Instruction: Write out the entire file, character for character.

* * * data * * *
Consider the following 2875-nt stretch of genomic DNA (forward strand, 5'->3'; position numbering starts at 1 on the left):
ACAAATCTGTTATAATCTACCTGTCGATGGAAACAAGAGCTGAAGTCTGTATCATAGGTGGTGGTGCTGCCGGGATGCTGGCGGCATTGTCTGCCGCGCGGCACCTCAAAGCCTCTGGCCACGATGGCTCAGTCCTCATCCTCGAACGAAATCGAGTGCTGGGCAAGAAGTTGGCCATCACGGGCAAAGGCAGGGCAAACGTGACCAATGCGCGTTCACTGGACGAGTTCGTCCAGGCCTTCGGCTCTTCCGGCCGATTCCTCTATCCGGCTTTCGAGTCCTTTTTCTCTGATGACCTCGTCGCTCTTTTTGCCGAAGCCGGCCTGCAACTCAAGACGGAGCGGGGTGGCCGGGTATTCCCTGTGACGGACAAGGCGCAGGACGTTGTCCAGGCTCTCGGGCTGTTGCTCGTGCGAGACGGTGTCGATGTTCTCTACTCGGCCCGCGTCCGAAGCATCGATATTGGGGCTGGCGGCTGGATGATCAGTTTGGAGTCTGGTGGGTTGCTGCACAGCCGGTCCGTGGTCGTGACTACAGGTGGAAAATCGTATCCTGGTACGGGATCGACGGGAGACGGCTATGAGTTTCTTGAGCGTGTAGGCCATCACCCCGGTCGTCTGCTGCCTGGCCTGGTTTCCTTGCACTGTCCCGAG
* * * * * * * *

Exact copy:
Consider the following 2875-nt stretch of genomic DNA (forward strand, 5'->3'; position numbering starts at 1 on the left):
ACAAATCTGTTATAATCTACCTGTCGATGGAAACAAGAGCTGAAGTCTGTATCATAGGTGGTGGTGCTGCCGGGATGCTGGCGGCATTGTCTGCCGCGCGGCACCTCAAAGCCTCTGGCCACGATGGCTCAGTCCTCATCCTCGAACGAAATCGAGTGCTGGGCAAGAAGTTGGCCATCACGGGCAAAGGCAGGGCAAACGTGACCAATGCGCGTTCACTGGACGAGTTCGTCCAGGCCTTCGGCTCTTCCGGCCGATTCCTCTATCCGGCTTTCGAGTCCTTTTTCTCTGATGACCTCGTCGCTCTTTTTGCCGAAGCCGGCCTGCAACTCAAGACGGAGCGGGGTGGCCGGGTATTCCCTGTGACGGACAAGGCGCAGGACGTTGTCCAGGCTCTCGGGCTGTTGCTCGTGCGAGACGGTGTCGATGTTCTCTACTCGGCCCGCGTCCGAAGCATCGATATTGGGGCTGGCGGCTGGATGATCAGTTTGGAGTCTGGTGGGTTGCTGCACAGCCGGTCCGTGGTCGTGACTACAGGTGGAAAATCGTATCCTGGTACGGGATCGACGGGAGACGGCTATGAGTTTCTTGAGCGTGTAGGCCATCACCCCGGTCGTCTGCTGCCTGGCCTGGTTTCCTTGCACTGTCCCGAG